Fact:
The tapped steel was poured into ingot moulds and transported to the stripper yard

 

Fact:
The moulds holding the ingots were stripped off. Asolid ingot remained, although still glowing hot..

 

Fact:
A piece of iron ore went through the process of heating and cooling four times before it reached its finished product.

 
 
 
 

 

The Art of Steel Making - continued
By Sydney S. Slaven

The ingots of steel were placed in the Blooming Mill pits, which were sealed containers, where they were heated to rolling temperature. A crane drew the ingot from the pits and placed it on a run in table to the huge Blooming Mill rolls. Here the ingot was reduced to bloom size by a number of passes through a series of reducing and shaping rolls. A long bloom strand was produced and it proceeded to the shears where it was cut into workable lengths.

There were two paths these blooms could now follow, depending on the desired product. If they were for the manufacture of rails, they were transferred to a table which carried them to the Rail Mill where they were stored in a furnace to be brought up to desired temperature. If not intended for the Rail Mill the blooms entered the Billet Mill where they were further reduced by a series of rolls and cut to length before being shipped to either the Big Billet Yard or the Small Billet Yard where they were stored for further use.

Upon leaving the Rail Mill furnace the bloom went into a series of rolls and passes that shaped into the size rail desired. At the hot saw this rail was cut to length and sent up a table to a hot bed for cooling before being sent to the Rail Finishing Mill.

In 1931 a Steel Plant metallurgist named Mackie had developed a controlled cooling process that eliminated hydrogen bubbles from the rail. This allowed Dosco to produce the finest rail in the world. All rails went through this process. After this the rails were straightened and the ends milled and drilled. They were now released to the domestic market by rail and to the world by shipment from the Dosco International Piers.

Steel billets from the Small and Big Billet Yards went into a large diversity of products. These included the Bar Mill and the Rod Mill. At the Bar Mill the billets were heated once again and in a re-heat furnace. Upon exiting the furnace they went into a series of passes in rolls were they were sized and shaped. This was accomplished by employees know as catchers. When a strand of steel exited a roll it was manually caught by a “catcher” with a pair of thongs and he then redirected the strand into the next roll. It took a lot of skill and stamina. They usually worked only 15 minutes and then had a 15 minute break to recover from the heat and strain.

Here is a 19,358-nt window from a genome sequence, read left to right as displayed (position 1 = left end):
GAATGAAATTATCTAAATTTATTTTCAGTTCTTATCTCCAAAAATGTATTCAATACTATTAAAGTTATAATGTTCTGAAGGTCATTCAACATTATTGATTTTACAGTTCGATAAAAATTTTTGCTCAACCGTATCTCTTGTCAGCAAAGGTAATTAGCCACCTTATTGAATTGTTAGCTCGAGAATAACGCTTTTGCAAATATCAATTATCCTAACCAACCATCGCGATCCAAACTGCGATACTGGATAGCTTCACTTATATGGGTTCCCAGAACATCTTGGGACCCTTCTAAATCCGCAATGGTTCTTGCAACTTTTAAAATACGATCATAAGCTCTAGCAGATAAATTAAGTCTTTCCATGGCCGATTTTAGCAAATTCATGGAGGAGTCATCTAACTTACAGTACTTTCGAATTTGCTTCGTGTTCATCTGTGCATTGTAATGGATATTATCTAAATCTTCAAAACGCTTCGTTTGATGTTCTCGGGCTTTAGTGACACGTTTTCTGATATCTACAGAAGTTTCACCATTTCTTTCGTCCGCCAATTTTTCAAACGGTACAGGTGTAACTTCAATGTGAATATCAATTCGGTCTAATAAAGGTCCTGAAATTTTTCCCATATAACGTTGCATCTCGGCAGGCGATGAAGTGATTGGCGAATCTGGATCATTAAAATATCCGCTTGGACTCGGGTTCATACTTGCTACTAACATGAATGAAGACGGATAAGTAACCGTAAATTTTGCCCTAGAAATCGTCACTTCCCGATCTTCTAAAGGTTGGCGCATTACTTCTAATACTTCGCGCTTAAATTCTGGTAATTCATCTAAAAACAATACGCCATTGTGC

The Rod Mill also had its own re-heat furnace. Her billets were reduced to wire size through a series of rolls. The wire was bundled and placed on a conveyor from whence it traveled to the Wire Mill or the Nail Mill. The Wire Mill manufactured all gauges of wire including barbed wire and galvanized wire. The Nail Mill manufactured all sizes of nails, both galvanized and plain.

An interesting note is that a piece of iron ore went through the process of heating and cooling four times before it reached its finished product. A rail for example was heated from ore to iron first at the Blast Furnace. Next it was re-heated in the O.H. furnace. Once more it cooled until re-heated in the Blooming Mill pits. Once more it was cooled before going to the Rail Mill furnace for it’s final re=heat.

There were many employees involved indirectly in producing steel and they were all just as important as say the melter on a furnace. These included the dock workers, the railway employees, the pattern shops, the foundry and machine shop workers, all the service departments and last but not least, the dedicated medical personal.

And so we see, a piece of coal or a piece of iron ore was much more than a single entity. When placed in the hands of a skilled workforce such as that of the Sydney steel plant, the finest steel products in the world were produced.

 

 

Website designed by Carole Lee Boutilier
Pictures compliments of Ray Martheleur
Last updated February 1, 2006